As Liz mentioned, we’re hosting a party tonight to celebrate the big reveal of our 100 Best Restaurants in Dallas in the June issue.
Dining editor Nancy Nichols went on D: The Broadcast this morning to promote the event and the list. This posed a problem, since we try to keep Nancy’s face out of the public eye so that she can dine anonymously in the city’s restaurants while preparing her reviews.
And that’s why she went on TV dressed as a pig.
Today J.C. Penney Corporation finalized a five-year, $2.25 billion loan that will be used to as working capital for the struggling Plano-based retailer. The company is guaranteeing the loan via its vast real estate holdings — stores, distribution centers, and corporate headquarters.
The Wall Street Journal wrote that the move encourages the view of J.C. Penney as a real estate play.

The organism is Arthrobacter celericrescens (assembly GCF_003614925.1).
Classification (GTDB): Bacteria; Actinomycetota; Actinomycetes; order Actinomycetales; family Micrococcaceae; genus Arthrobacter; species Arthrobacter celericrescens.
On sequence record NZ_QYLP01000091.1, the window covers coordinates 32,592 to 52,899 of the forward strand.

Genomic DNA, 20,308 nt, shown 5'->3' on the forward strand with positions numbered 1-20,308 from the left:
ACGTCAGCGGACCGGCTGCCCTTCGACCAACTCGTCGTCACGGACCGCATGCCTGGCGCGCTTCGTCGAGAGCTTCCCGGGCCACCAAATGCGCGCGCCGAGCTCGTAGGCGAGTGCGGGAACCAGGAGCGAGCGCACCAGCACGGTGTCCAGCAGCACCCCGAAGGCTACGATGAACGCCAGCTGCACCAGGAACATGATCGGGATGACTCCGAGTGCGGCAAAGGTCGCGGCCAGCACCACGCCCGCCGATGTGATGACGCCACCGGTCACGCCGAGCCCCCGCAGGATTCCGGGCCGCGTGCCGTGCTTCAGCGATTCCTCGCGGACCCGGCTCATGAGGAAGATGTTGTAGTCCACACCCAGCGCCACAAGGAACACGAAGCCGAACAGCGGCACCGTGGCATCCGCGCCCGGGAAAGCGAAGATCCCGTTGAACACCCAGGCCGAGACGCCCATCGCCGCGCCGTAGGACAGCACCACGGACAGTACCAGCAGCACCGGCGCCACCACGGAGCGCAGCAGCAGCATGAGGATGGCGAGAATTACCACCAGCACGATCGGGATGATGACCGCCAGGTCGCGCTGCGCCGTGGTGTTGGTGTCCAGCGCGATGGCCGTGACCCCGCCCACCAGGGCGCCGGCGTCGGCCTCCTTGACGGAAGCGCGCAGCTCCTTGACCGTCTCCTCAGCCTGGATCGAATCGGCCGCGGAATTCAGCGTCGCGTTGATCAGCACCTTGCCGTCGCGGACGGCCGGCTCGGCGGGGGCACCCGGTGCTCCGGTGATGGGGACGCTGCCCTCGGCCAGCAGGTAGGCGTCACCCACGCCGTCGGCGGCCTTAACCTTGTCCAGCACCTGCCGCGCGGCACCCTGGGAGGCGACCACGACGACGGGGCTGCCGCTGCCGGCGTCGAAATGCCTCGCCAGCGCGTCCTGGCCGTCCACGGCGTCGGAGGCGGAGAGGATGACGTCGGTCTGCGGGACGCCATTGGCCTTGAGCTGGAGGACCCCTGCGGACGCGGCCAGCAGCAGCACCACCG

It also raises questions as to whether the company ultimately will move to further tap the property portfolio through sales or other scenarios. “The entire value of this company is in its real estate,” said Cathy Hershcopf, a partner in the bankruptcy and restructuring practice at Cooley LLP in New York. “There is no doubt in my mind that it is in the forefront of every decision the board is making.”
An appraisal pegged the value of Penney’s owned and ground-leased stores, as well as its owned distribution centers and headquarters, at about $4.1 billion. That is a little more than the company’s market capitalization, which stands at about $3.9 billion.
After watching this look at the design of the face of the new Big Tex, best of luck sleeping through the night without waking suddenly from the nightmares it will induce.
Standoff At Ross. Did you run into some unexpected traffic this morning at Ross and Central? Here’s why.